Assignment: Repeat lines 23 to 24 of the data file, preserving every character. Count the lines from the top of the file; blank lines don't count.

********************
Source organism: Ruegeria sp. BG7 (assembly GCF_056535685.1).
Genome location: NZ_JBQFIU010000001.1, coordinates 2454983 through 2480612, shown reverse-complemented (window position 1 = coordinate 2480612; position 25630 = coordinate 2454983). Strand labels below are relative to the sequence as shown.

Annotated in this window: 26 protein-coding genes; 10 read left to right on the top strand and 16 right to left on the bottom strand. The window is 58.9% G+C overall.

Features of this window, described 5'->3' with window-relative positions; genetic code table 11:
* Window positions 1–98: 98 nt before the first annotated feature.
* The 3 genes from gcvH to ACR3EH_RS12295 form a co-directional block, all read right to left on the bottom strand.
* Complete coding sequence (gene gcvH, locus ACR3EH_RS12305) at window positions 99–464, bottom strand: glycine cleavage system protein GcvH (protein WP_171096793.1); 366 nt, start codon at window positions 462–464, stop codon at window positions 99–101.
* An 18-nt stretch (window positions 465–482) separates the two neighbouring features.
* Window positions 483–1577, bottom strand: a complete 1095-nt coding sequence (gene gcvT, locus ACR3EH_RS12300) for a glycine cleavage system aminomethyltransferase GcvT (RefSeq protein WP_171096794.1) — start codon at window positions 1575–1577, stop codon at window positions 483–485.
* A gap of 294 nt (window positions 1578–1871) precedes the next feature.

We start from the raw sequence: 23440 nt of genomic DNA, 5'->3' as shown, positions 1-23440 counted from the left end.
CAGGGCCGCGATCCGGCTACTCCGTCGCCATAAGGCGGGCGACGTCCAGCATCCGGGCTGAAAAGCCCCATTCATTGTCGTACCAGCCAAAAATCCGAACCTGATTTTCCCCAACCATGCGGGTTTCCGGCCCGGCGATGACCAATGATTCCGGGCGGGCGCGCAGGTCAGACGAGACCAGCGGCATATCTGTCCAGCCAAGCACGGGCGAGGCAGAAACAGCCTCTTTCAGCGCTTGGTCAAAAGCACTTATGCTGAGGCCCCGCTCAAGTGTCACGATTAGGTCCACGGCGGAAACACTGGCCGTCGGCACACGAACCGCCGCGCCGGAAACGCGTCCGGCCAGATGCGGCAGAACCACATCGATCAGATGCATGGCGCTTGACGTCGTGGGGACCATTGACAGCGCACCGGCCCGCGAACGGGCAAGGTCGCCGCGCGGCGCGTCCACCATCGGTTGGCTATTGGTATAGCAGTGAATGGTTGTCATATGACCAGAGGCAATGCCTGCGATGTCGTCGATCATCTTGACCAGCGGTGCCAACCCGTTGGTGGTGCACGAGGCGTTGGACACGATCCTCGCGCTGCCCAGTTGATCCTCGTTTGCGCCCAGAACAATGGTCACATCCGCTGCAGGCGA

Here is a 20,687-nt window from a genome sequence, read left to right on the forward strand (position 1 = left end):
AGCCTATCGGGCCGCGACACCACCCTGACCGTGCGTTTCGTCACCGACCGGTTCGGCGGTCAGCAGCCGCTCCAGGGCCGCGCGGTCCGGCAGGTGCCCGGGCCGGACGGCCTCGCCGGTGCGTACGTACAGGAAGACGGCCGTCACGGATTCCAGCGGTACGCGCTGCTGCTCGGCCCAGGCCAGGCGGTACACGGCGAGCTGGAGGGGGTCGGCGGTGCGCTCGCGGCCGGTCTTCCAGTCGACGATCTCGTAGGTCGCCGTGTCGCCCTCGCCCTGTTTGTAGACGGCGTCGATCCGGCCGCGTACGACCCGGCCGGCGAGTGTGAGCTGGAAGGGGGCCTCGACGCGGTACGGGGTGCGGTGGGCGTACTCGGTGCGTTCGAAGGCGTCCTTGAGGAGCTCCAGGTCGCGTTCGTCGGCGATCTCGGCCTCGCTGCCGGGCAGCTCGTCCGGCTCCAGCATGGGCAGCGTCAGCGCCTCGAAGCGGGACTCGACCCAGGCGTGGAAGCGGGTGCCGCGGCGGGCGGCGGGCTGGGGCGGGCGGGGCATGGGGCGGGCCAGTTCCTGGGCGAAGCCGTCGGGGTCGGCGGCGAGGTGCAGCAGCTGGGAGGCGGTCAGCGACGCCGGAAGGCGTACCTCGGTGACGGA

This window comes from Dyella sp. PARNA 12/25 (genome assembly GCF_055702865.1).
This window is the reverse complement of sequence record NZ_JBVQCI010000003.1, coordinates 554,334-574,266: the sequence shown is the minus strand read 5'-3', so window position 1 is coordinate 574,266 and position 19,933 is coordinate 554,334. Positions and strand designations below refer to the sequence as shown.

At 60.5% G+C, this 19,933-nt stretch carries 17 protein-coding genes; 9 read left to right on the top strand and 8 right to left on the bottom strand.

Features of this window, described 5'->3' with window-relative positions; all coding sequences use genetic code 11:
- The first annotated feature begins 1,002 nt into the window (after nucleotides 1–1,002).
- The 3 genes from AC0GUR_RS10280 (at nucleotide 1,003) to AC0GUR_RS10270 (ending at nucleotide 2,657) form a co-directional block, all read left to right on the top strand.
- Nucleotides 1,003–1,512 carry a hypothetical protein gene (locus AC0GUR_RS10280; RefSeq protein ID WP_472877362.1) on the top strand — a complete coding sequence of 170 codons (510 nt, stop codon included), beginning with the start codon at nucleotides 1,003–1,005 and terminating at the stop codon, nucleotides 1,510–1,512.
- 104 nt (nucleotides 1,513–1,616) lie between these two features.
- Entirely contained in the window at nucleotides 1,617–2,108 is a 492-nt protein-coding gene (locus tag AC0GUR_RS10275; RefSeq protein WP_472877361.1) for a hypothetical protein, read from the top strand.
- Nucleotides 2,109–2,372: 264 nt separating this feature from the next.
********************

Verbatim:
- Entirely contained in the window at nucleotides 1,617–2,108 is a 492-nt protein-coding gene (locus tag AC0GUR_RS10275; RefSeq protein WP_472877361.1) for a hypothetical protein, read from the top strand.
- Nucleotides 2,109–2,372: 264 nt separating this feature from the next.